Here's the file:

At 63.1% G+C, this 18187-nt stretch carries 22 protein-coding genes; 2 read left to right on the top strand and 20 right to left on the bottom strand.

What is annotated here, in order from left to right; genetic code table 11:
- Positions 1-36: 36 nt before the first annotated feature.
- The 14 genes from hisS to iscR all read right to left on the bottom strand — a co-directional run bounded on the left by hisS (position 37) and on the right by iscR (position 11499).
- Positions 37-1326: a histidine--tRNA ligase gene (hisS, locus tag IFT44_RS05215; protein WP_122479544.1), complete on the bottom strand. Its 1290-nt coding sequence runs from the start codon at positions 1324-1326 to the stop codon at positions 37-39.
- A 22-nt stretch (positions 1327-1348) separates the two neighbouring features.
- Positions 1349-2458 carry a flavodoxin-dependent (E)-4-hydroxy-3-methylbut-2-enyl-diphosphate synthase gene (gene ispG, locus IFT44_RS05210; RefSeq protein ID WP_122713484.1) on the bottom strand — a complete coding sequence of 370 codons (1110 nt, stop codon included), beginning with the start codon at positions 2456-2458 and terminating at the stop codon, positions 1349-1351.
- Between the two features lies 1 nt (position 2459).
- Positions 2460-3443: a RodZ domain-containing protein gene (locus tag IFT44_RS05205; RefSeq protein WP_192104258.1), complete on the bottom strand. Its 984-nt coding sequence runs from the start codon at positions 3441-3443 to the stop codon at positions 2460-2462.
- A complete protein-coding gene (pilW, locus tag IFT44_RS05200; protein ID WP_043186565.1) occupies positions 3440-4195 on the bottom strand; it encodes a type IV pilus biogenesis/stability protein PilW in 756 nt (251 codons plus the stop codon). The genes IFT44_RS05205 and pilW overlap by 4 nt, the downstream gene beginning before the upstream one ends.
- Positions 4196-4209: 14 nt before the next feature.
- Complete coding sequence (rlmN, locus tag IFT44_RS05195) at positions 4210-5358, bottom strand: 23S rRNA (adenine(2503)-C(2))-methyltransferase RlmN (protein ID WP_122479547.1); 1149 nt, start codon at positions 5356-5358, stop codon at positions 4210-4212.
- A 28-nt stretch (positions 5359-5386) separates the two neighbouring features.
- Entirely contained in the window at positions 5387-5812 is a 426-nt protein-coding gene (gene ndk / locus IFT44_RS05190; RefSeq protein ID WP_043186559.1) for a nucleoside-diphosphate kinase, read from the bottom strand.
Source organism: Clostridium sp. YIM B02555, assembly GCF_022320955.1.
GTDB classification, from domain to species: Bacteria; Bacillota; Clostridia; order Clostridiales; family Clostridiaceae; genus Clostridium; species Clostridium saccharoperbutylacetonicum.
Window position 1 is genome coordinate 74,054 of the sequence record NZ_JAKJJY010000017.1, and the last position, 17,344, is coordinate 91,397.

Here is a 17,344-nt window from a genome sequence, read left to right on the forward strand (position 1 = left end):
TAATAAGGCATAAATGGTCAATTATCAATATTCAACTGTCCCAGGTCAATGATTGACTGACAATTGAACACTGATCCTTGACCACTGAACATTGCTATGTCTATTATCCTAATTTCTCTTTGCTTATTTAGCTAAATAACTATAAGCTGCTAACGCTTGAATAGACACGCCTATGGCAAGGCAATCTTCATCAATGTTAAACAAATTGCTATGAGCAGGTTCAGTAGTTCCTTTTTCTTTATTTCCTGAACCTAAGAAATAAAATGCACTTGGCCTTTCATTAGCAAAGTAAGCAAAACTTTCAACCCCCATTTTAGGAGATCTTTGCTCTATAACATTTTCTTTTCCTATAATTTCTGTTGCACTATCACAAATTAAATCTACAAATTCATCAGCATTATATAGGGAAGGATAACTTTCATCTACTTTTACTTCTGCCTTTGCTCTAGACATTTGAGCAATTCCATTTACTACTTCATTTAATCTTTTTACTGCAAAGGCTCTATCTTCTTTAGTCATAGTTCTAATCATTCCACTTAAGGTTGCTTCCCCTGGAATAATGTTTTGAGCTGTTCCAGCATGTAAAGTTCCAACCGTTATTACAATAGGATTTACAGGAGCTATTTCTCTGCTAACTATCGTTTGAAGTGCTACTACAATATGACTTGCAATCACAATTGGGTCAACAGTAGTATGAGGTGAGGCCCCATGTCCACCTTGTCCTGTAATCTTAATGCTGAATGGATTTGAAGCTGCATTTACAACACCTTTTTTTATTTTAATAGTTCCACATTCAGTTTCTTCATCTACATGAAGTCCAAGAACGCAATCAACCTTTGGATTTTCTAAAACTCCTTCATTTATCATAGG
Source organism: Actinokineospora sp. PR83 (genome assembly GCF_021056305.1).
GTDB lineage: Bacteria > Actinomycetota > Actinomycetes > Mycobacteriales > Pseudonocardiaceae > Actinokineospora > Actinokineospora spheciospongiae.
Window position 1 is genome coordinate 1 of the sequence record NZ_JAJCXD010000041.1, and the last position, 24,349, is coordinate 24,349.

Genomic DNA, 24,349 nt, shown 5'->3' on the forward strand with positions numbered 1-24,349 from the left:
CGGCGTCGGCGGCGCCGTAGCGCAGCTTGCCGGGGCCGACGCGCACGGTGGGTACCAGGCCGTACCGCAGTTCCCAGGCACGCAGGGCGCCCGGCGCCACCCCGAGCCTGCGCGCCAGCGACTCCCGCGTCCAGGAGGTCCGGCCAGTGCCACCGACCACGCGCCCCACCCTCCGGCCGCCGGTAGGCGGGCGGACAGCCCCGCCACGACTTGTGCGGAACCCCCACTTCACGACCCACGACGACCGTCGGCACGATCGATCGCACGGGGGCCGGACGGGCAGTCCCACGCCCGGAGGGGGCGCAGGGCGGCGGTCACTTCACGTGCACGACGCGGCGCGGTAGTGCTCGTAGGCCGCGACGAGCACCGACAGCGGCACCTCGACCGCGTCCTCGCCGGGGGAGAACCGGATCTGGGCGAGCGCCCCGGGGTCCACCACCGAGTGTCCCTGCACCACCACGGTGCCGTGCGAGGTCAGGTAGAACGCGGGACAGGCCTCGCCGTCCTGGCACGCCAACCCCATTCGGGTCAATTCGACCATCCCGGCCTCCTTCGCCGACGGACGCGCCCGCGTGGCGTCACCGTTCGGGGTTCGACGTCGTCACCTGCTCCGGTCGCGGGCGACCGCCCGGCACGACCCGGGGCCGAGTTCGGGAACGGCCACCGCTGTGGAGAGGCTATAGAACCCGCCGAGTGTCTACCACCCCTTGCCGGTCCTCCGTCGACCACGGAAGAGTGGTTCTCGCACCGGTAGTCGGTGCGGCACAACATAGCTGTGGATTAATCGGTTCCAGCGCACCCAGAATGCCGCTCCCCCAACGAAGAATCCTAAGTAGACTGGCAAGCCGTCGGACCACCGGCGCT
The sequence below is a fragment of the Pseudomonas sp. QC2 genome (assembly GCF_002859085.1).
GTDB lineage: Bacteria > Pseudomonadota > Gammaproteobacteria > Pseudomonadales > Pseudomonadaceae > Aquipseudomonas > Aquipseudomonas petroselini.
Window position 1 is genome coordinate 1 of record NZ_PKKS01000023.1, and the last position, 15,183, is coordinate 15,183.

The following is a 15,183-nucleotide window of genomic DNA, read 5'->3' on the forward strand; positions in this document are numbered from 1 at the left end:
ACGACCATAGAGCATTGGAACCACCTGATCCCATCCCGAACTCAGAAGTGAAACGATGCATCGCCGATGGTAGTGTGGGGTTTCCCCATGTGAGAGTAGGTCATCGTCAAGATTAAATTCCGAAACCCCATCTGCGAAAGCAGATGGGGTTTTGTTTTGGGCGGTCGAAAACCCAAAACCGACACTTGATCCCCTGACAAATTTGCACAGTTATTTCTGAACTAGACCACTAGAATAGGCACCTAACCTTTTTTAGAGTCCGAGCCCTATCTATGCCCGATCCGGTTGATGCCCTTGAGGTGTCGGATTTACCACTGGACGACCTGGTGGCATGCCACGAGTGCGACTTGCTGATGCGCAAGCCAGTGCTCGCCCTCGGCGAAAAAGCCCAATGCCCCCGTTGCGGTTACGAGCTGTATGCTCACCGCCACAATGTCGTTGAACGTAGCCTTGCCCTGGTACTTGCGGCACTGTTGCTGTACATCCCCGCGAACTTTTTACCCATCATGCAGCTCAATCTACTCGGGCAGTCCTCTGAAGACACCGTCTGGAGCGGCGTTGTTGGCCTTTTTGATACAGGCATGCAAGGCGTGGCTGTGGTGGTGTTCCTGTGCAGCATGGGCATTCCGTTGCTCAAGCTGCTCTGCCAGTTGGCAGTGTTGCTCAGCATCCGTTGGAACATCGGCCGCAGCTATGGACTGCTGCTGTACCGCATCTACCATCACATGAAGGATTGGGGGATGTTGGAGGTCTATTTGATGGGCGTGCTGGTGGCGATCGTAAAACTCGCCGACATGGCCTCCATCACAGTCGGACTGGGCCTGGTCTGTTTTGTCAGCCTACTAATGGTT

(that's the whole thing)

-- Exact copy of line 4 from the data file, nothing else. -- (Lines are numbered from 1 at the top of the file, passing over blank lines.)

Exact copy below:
- The 14 genes from hisS to iscR all read right to left on the bottom strand — a co-directional run bounded on the left by hisS (position 37) and on the right by iscR (position 11499).